As news spreads about an Ebola-stricken nurse flying on a commercial flight, health officials, schools and the airline are doubling down on precautions.
Here’s what to know to get caught up on the latest on the Ebola outbreak:
Infected nurse goes to Emory for treatment
The guidelines were constantly changing and “there were no protocols” at Texas Health Presbyterian, the co-president of National Nurses United says. It’s here that Ebola patient Thomas Eric Duncan died, and nurse Nina Pham contracted the virus caring for him. Protective gear nurses initially wore left their necks exposed; they felt unsupported and unprepared, and they received no hands-on training, co-president Deborah Burger says. The hospital says compliance and employee safety is its top priority.
Like Nina Pham, Vinson had been caring for Duncan at Texas Health Presbyterian Hospital Dallas before Duncan died from the virus last week. An official said Vinson was moved to Emory, which has successfully treated two Ebola patients and is still treating another health care worker who contracted the virus in West Africa.
Questions swirl over Vinson’s flight
Vinson boarded a flight from Cleveland to Dallas on Monday, despite having a temperature of 99.5 Fahrenheit. She reported her fever to the Centers for Disease Control and Prevention before getting on the plane, a federal official told CNN, but she wasn’t told to stay grounded.
CDC might ground Texas hospital workers
The CDC is now considering putting 76 health care workers at Texas Health Presbyterian Dallas on the Transportation Security Administration’s do-not-board list, an official familiar with the situation said.
The official also said the CDC is considering lowering the fever threshold that would be considered a possible sign of Ebola. The current threshold is 100.4 degrees Fahrenheit.
The NBC freelance cameraman who’s recovering at the Nebraska Medical Center after contracting Ebola thanked everyone for their support in a Facebook post Monday. “There have been some dark and profoundly frightening moments in this ordeal,” he wrote. “I won’t ever know exactly when I slipped up and contracted the virus. I had been taking precautions but obviously they weren’t enough.”
In Texas, a few schools in the Belton Independent School District are closed Thursday because two students were on the same flight as Vinson from Cleveland to Dallas – Frontier Airlines Flight 1143, the superintendent said.
And in Ohio, two schools in the Solon School District in suburban Cleveland are closed Thursday because a staffer may have been on the same plane – but not the same flight – as Vinson.
Hospital employees can quarantine themselves
With two of its own nurses infected with Ebola, Texas Health Presbyterian said it will allow any concerned employee to have a hospital room.
“Texas Health Dallas is offering a room to any of our impacted employees who would like to stay here to avoid even the remote possibility of any potential exposure to family, friends and the broader public,” the hospital said in a statement.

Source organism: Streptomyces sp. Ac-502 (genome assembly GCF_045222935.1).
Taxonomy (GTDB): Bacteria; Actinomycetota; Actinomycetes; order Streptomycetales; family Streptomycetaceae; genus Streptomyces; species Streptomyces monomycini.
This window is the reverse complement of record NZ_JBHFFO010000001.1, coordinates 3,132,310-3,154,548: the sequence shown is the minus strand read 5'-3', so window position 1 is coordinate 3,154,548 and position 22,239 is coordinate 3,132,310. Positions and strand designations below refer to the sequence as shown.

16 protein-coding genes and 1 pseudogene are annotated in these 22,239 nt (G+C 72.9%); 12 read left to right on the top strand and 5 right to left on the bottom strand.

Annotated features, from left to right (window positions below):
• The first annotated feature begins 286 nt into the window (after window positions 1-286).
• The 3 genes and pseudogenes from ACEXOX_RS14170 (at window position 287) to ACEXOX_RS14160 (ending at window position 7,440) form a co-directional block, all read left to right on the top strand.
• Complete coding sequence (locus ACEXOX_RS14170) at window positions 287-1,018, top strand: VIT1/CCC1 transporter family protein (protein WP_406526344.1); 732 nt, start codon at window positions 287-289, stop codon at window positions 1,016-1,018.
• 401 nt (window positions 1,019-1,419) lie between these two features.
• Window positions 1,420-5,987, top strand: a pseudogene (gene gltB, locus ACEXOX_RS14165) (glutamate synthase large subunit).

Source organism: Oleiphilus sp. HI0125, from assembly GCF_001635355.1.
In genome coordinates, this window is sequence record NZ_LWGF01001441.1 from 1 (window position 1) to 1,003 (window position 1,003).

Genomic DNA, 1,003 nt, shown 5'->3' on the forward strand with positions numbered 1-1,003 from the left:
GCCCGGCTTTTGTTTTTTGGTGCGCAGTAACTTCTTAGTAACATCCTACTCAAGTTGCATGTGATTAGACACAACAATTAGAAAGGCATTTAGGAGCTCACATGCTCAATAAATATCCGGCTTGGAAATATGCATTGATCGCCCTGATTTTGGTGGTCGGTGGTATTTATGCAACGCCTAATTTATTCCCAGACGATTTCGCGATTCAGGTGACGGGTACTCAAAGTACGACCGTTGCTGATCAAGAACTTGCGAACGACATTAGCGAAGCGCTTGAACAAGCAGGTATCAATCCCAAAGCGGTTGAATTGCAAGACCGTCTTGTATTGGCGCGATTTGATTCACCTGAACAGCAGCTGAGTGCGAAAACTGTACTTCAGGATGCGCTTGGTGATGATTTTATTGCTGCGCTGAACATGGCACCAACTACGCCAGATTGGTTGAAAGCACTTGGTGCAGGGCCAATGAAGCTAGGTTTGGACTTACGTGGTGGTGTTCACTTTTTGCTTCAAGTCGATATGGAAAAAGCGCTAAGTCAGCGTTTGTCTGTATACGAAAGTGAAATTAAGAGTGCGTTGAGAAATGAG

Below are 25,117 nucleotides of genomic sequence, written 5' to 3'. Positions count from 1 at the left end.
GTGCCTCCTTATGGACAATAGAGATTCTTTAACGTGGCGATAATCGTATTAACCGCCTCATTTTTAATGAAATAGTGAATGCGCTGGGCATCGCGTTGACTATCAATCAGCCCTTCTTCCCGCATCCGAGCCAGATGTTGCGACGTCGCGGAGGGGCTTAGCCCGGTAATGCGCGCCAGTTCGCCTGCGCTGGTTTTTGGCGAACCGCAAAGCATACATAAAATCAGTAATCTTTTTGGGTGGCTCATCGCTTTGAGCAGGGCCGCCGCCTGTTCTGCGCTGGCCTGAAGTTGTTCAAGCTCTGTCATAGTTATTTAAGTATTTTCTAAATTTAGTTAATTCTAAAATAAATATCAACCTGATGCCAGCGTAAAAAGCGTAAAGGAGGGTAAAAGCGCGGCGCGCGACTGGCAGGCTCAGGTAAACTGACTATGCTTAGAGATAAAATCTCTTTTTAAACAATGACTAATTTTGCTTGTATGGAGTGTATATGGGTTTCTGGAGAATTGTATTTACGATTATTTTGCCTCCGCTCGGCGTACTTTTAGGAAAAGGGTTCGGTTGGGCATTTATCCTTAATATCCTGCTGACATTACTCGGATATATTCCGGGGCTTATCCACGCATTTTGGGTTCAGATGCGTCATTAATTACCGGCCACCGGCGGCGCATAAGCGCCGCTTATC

WEST AFRICA DEVELOPMENTS
The death toll continues to soar
At least 8,997 people have contracted Ebola this year, and at least 4,493 of them have died, the World Health Organization said in a statement Wednesday.
The vast majority of cases and deaths are from Guinea, Liberia and Sierra Leone. “The situation in Guinea, Liberia and Sierra Leone is deteriorating, with widespread and persistent transmission” of Ebola, WHO said.
Expect 5,000 to 10,000 new cases
The World Health Organization estimates that there will be 5,000 to 10,000 new Ebola cases weekly in West Africa by the first week of December. As of Tuesday, there’s been 8,914 cases and 4,447 deaths, but WHO says that total’s under-reported. The mortality rate’s climbed from 50% to 70%.
Chocolate companies join fight
Much of the production of the world’s largest chocolate companies comes from West Africa, and the companies are worried the virus will disrupt production. Nestlé and Mars say they have already responded to a call from the World Cocoa Foundation, a nonprofit that helps small cocoa farmers. The group plans to disclose Wednesday how much it has raised. Others in the group include Hershey, Godiva, Ghirardelli, General Mills and Mondelez International.
IN OTHER COUNTRIES
Spain: Infected nurse’s aide says she’ll be back
Teresa Romero Ramos, the nurse’s aide who contracted Ebola after treating a Spanish missionary, said she is willing to treat Ebola patients again once she has recovered, family spokeswoman Teresa Mesa said.
U.S. seeks use of Spanish bases
A U.N. worker being treated for Ebola in Germany has died. The Sudanese man had contracted Ebola while working in Liberia, the St. Georg clinic in Leipzig said.
CNN’s Elizabeth Cohen, Miriam Falco and Nic Robertson contributed to this report.